18.Now, we want to cut out all of the unnecessary texture. This can be done by Ctrl + Click on the Ellipse shape, and then selecting the Add layer mask option.Ctrl click on the circle in the layer palate

19.Now, we want to make the texture a bit more realistic. This can be done by go to Filter > Distort > Spherize….go: filter > distort > spherize...

20.Under the Spherize screen, make sure the Amount is set to 100% and hit OKset amount to 100% and hit ok

21.This is what you should be looking at by now. It looks good, but it is not realistic enough. Current state

22.Select the texture layer, and change the blending mode to OverlaySelect overlay for the blend mode

23.Now, change the layer opacity to 70%set the opacity to 70%

24.Select the layer that holds your “planet,” and click the Create new layer iconSelect the ellipse layer and hit create new layer

25.Ctrl + Click on the circle in the ellipse layer. 

26.Select the brush tool. Then right-click to bring up brush options. Change the brush size to around 475 pixels. set the brush size to 475px

27.Now, click somewhere around the top to reveal some of your texture. click around the top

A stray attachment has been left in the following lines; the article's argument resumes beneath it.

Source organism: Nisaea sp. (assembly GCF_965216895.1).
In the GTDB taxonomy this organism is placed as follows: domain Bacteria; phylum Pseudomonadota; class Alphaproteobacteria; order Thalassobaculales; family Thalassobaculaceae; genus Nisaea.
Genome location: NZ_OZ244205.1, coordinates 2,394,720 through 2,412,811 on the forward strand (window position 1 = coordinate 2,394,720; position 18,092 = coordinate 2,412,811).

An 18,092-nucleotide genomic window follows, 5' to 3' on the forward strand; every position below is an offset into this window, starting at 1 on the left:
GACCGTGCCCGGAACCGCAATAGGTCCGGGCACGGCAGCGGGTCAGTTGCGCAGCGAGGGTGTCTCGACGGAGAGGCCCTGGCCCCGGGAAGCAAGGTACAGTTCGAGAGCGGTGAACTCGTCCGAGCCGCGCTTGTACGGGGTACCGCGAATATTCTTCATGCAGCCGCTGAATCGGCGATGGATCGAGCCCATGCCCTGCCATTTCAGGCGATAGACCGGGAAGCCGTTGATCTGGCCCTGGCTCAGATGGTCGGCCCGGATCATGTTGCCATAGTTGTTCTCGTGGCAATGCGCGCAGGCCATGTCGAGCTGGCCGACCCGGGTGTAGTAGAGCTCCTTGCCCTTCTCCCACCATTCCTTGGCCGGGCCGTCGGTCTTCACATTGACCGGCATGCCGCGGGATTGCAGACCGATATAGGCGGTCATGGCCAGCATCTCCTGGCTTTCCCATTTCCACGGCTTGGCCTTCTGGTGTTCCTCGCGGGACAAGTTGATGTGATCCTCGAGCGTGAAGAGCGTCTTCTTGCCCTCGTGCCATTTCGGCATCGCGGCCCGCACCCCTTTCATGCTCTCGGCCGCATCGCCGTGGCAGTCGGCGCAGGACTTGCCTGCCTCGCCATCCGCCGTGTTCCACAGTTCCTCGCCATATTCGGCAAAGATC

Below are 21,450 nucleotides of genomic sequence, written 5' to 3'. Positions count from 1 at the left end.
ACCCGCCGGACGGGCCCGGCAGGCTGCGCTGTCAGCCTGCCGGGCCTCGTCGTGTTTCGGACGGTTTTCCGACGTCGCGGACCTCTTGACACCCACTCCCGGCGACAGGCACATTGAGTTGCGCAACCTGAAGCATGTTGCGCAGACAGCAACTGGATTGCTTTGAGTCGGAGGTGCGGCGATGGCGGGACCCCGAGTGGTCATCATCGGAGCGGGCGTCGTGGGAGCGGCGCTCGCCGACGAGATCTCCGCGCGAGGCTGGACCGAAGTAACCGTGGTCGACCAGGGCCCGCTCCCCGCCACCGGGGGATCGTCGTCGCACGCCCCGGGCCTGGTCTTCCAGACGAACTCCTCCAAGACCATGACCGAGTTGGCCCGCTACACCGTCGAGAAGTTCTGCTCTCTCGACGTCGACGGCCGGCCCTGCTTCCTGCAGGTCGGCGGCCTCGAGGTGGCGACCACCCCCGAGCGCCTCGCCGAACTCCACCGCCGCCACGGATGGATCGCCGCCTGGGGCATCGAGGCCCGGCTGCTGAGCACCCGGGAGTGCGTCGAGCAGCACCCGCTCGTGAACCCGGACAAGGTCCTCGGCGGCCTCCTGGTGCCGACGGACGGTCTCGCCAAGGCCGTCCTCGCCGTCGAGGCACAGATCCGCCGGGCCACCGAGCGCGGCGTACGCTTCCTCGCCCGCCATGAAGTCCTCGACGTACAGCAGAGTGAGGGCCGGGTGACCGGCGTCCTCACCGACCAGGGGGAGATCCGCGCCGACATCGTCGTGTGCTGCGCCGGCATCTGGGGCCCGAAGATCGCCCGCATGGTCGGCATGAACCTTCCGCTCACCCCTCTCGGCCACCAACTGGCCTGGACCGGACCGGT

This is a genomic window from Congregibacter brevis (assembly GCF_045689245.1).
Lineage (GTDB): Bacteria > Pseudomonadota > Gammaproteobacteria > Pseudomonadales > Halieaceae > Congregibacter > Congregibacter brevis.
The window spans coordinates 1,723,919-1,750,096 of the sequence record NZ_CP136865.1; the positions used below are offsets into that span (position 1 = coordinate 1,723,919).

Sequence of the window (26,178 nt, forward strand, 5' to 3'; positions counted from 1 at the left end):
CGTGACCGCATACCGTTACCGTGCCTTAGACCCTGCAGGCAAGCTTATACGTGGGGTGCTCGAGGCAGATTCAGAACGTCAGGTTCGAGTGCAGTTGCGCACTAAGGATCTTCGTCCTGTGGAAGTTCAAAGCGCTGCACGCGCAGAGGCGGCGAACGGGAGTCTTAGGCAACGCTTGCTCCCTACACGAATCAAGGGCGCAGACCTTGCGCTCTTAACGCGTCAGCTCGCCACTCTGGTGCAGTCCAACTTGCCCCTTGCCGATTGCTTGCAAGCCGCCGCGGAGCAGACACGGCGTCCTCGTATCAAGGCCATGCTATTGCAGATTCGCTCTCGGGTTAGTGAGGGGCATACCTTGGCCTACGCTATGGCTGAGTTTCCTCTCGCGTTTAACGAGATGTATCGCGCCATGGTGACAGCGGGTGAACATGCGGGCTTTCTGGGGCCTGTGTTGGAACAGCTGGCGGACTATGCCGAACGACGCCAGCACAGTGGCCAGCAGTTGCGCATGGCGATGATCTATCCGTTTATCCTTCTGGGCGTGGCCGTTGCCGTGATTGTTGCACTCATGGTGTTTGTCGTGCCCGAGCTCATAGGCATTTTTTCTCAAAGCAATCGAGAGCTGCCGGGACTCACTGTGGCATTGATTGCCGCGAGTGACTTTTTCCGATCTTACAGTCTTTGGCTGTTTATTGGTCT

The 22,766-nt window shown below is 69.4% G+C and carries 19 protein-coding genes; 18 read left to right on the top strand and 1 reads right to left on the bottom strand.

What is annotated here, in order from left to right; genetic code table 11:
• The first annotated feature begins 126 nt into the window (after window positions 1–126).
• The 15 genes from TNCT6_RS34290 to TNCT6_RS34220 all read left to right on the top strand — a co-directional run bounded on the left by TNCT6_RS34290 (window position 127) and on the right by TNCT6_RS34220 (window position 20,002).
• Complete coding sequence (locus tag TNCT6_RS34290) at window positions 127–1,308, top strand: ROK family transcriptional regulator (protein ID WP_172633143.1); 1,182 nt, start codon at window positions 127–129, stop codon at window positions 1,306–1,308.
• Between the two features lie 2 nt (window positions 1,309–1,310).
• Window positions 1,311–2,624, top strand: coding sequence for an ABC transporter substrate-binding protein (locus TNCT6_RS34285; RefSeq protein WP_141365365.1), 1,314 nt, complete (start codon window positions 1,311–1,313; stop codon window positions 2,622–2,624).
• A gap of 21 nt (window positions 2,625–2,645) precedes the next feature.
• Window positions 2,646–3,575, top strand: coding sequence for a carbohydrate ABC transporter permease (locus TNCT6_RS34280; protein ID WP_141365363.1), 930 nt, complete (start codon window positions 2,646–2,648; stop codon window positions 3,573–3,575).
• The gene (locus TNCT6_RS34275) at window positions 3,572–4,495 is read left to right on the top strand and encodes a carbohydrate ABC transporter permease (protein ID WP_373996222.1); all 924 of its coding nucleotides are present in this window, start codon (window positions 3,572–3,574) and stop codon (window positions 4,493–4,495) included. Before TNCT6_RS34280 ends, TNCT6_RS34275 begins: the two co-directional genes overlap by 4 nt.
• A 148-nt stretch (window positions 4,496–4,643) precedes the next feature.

28.The planet looks much better, but we can still keep going. Right-click on the ellipse layer, and select Duplicate Layer….right click the ellipse layer and select duplicate layer

29.Right-click the ellipse layer again, and choose Clear Layer Style. right on the ellipse layer and select clear layer style

30.On the duplicated layer, select Outer Glow from the fx options. select fx > outer glow...

31.Set the blend mode to Linear Dodge and the opacity to 100%. Then select a baby blue  color. Now change the size to 155 pixels and the range to 60%, and then hit OKset blend mode to linear dodge. Change the opacity to 100%, select a baby blue, change the size to 155px. and the range to 60%

32.Now we want to “squish” this new layer. Go to Edit > Free Transform Path, or simply hit Ctrl + Tgo: Edit > Free Transform Path

33.Now, hold the Alt key as you decrease the width of the layer. This will make the top have more of a glow than the sides. holding alt, resize the width of the shape

34.Now, we will create a New Layer above our star field. create a new layer above the stars

35.Select the brush tool again, and change the size of the brush to 200 pixelsselect a 200px soft brush